This letter is in response to a recent Op Ed piece about retirement benefits for educational employees. I believe the public and our fund members deserve clarification on several of the erroneous points made.
For example, the ERB liability "grew by $800 million" for the fiscal year ending June 30, 2011. However, what's not mentioned is that $400 million of this increase is for a one-time accounting change to a lower return percentage assumption, unlikely to be repeated every year. Instead the implication is that each year the liability will increase by $800 million.
The article states that "these dangerous liabilities are finally being understood." The Educational Retirement Board and the Legislature have been aware of these unfunded liabilities for many years and have taken appropriate actions. In 2005, the Legislature addressed the plan's chronic under funding by increasing the employees' as well as the employers' contributions. In 2009, the Legislature increased the retirement eligibility requirements for new employees. And in the 2012 Legislature, the ERB presented a long-term retirement security proposal that was a "combination of reforms," as called for in the article.
The proposal would have reduced the Cost of Living Adjustment for current and future retirees, set a minimum retirement age of 55 for current and future members and increased employees' contributions. The effect of these changes would be a 96 percent funding by 2040. (Well on the way to the goal of fully paying off the unfunded liability by 2042.)
The article also states that "the plans arbitrarily discount liabilities at 7.75 percent." " Arbitrary" bears no resemblance to the careful and deliberate procedure that the ERB undertook when it revised the long-term investment return assumption last year. This assumption is intended to reflect the returns in the financial markets over a long period, 25 to 50 years. Not five or 10 years. And when you look at the ERB's investment performance over these longer time periods, the NMERB has hit the 8 percent goal.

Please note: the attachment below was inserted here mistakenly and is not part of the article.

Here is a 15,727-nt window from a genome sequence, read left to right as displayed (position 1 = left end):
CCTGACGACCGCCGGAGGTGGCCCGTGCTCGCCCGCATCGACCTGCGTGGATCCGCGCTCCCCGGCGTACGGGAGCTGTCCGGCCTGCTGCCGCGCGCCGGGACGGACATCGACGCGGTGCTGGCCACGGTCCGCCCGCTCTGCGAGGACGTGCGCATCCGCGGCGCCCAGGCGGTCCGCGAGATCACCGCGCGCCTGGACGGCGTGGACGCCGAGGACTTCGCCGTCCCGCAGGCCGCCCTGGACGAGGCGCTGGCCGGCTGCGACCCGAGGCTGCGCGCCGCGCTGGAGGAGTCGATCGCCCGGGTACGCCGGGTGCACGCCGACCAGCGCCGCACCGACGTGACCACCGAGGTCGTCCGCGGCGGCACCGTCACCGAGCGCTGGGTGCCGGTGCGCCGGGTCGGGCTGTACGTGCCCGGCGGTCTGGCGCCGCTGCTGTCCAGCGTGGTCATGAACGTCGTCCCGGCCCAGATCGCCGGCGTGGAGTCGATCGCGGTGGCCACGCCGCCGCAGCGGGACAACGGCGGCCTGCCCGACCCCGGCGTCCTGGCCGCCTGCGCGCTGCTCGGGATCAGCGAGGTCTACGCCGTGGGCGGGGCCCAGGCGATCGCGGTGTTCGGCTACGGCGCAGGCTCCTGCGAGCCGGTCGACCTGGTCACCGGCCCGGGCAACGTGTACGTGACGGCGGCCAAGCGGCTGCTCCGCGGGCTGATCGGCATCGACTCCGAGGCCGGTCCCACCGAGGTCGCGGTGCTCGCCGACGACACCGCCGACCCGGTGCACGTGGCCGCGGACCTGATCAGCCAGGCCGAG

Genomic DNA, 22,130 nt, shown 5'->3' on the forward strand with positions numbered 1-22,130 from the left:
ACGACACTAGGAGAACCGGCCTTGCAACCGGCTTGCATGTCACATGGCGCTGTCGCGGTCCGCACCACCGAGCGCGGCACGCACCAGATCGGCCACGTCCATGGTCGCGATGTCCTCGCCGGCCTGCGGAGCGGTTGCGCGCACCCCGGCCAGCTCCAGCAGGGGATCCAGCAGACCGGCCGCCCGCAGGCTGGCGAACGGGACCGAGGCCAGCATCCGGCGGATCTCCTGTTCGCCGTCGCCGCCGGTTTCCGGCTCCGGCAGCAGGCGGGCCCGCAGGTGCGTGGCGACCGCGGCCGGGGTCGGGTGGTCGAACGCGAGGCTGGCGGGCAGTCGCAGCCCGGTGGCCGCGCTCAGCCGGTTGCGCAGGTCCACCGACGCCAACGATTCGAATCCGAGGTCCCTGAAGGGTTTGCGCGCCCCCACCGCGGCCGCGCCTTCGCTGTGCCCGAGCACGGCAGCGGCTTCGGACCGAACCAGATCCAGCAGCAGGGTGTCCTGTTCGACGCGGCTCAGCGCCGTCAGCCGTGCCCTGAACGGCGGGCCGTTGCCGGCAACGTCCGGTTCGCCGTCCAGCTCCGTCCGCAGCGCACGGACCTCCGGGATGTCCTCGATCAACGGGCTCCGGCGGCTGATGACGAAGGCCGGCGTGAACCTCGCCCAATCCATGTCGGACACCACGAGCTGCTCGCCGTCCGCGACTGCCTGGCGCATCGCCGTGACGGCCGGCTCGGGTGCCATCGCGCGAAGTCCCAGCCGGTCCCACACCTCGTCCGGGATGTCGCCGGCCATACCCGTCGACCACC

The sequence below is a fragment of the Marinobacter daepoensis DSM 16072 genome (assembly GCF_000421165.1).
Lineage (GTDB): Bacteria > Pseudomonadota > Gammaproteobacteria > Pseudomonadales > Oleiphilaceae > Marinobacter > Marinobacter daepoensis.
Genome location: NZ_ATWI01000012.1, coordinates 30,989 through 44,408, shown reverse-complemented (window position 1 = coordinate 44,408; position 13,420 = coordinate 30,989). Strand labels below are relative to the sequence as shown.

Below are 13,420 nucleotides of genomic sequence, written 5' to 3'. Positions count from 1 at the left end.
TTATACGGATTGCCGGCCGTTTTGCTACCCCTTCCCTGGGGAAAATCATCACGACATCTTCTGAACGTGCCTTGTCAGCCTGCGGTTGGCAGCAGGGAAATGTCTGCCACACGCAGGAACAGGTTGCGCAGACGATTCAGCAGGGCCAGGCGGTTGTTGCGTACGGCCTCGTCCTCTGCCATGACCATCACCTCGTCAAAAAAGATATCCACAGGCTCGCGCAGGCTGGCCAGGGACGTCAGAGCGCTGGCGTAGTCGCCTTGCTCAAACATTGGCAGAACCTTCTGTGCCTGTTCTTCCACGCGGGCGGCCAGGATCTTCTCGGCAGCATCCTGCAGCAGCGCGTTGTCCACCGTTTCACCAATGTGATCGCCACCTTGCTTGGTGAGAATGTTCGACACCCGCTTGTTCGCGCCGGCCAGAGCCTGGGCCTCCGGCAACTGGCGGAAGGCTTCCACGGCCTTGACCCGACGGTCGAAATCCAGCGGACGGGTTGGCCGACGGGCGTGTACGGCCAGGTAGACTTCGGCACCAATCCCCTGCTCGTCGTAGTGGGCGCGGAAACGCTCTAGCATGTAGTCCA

However in 2011, when the ERB undertook this work, with input from our actuary and investment consultant, the ERB lowered the long-term investment return assumption to 7.75 percent, to better reflect future results in the world's financial markets. One result of this action was the $400 million increase in the actuarial liability mentioned above.
The public pension plans in New Mexico, and in many other states, have been hit hard by the financial events in the world markets in 2001 and 2008-2009. However, the drastic changes proposed in the article are not the only effective way to ensure the long-term sustainability of these retirement plans that so many of New Mexico's educational employees rely on. It's important to point out that ERB members have always paid a very high proportion of the retirement contributions. And this year, most ERB members are paying a higher rate of contribution to the plan than their employers.
In order to ensure that ERB's 2013 legislative proposal is successful, NMERB staff is working with members and their representatives to develop a reasonable, well-thought out proposal that can be supported by members, the legislature and our governor. Working together, we can make necessary changes to the pension plan and secure its viability for many years to come.
Mary Lou Cameron lives in Deming and is chairwoman of the Educational Retirement Board